The Amnesty International and the British Foreign Office rendered this sentence as ‘Torture’ and this caused the Iranian organizations to block the Judicial blinding of Movahedi. While, Ameneh not only lives with a dreadful unappeased pain but is also unable, because of her blindness to work as the Engineer she was trained to be.
Shahnaz Bukhari, who founded the Progressive Women's Association in Rawalpindi, Pakistan to help the victims of this form of violent assault, had, according to a New York Times article two-and-a-half years ago, "documented 7,800 cases of women who had been deliberately burned, scalded or subjected to acid attacks, just in the Islamabad area. In only 2 per cent of those cases was anyone convicted." Such crimes and the lack of deterrent sentencing are by no means new to a country like Pakistan. The main reason behind such crimes appeared to be the lack of clear legal framework, the lack of legislation. Earlier there was no law in Pakistan to regulate the manufacture, supply and access to acid.
However, the National Assembly unanimously passed ‘The Acid Control And Acid Crime Prevention Bill 2010’ on Tuesday, May 17, 2011 which recommends 14-year to lifetime imprisonment sentence and fines up to Rs 1 million for those who commit the crime. The purpose of the bill is to control the import, production, transportation, hoarding, sale and use of acid to prevent the misuse of acid and provide legal support to acid and burn victims. The bill was introduced last year by MNAs Marvi Memon, Begum Shahnaz Sheikh and Advocate Anusha Rehman in a bid to prevent growing incidents of violence against women.
Bahrami had come to regard herself as someone who would stand up against this heinous crime by men. She wanted to set an example: “My intention is to ask for the application of the law not just for revenge but also so that no other woman will have to go through this. It will set an example.” She wanted to benefit other women where the law seemed to be hoarded in favor of violent, dominant and abusive men.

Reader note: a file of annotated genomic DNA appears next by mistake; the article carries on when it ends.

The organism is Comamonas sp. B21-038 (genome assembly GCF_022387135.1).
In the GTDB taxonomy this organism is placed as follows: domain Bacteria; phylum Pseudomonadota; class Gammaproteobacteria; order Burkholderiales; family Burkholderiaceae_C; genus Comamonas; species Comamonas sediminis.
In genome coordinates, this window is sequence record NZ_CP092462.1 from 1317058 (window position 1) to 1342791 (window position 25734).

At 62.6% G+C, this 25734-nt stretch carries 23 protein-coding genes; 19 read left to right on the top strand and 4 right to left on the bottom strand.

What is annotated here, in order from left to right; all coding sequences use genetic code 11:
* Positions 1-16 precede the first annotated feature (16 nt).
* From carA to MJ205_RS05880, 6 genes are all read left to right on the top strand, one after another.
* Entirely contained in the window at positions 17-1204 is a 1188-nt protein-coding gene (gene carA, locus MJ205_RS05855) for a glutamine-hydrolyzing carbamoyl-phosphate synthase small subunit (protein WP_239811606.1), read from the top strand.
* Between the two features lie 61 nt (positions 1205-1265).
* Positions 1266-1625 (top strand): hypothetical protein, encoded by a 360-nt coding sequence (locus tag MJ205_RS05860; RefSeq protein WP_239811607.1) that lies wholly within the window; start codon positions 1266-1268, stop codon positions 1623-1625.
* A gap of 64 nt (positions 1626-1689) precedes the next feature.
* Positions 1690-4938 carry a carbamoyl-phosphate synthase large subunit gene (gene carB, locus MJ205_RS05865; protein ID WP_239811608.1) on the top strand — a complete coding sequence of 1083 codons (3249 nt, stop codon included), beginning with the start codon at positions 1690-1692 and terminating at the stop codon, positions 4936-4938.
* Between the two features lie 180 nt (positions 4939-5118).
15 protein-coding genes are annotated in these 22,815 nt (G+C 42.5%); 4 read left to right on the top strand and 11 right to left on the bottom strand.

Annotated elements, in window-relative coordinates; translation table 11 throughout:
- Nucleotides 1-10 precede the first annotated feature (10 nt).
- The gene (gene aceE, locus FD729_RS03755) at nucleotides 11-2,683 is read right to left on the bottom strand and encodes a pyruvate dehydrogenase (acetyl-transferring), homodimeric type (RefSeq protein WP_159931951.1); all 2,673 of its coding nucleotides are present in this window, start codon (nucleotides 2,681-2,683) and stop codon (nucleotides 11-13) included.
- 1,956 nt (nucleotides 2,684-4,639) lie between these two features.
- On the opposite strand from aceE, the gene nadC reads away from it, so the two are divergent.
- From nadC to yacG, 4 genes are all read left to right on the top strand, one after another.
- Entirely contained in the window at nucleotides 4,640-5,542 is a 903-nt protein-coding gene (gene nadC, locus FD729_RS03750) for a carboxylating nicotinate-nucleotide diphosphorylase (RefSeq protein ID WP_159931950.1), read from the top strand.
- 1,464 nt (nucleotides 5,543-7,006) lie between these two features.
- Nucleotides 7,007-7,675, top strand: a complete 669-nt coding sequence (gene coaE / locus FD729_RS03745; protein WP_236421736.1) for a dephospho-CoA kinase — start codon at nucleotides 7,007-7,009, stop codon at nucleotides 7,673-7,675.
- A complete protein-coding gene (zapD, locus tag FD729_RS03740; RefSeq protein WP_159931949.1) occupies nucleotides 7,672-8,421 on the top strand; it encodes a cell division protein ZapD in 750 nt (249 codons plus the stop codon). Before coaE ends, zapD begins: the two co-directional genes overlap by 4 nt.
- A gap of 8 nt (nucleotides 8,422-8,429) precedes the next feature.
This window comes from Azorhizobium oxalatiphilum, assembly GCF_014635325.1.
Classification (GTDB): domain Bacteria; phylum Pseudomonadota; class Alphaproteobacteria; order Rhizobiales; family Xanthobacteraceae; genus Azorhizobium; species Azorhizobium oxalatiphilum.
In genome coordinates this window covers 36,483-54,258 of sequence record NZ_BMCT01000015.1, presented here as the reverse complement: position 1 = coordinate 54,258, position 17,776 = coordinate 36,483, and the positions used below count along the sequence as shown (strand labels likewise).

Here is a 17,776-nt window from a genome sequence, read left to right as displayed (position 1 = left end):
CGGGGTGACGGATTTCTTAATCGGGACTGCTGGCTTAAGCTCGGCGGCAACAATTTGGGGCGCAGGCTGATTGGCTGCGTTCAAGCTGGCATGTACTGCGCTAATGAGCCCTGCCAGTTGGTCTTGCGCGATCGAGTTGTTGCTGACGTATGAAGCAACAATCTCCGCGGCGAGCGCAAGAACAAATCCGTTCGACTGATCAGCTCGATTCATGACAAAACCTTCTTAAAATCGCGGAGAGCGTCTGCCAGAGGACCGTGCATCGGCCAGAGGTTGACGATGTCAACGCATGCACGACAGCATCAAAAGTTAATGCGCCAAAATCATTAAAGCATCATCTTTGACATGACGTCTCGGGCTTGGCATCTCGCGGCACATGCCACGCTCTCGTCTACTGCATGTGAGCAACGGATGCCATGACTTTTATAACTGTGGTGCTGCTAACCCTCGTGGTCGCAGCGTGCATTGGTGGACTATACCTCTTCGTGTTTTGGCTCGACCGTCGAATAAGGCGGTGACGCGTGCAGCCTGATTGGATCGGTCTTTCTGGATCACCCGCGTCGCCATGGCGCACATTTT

Movahedi’s blinding was ceased by the Western World. Would it be fair to ask if the West Clearly understands the nature of this Social Epidemic in this region? Do they truly understand the root causes, the pain that Bahrami has gone through and is still going through? Do they realize that Qisas would have sounded Torturous but then, so was the atrocity that Bahrami and thousands of other women like her go through? Do they understand that the law in such countries gives dominant men to actually get away with such a heinous act of inhumanity?
It is true that the lex talionis would not have had repaid Bahrami. But would it not scare other men to misuse the loopholes in the judicial system. If Qisas is not the right method of tackling with this epidemic, then do we know what else is? Because clearly money and a few years of imprisonment can possibly not return someone their Normal Life and Respect in the Society.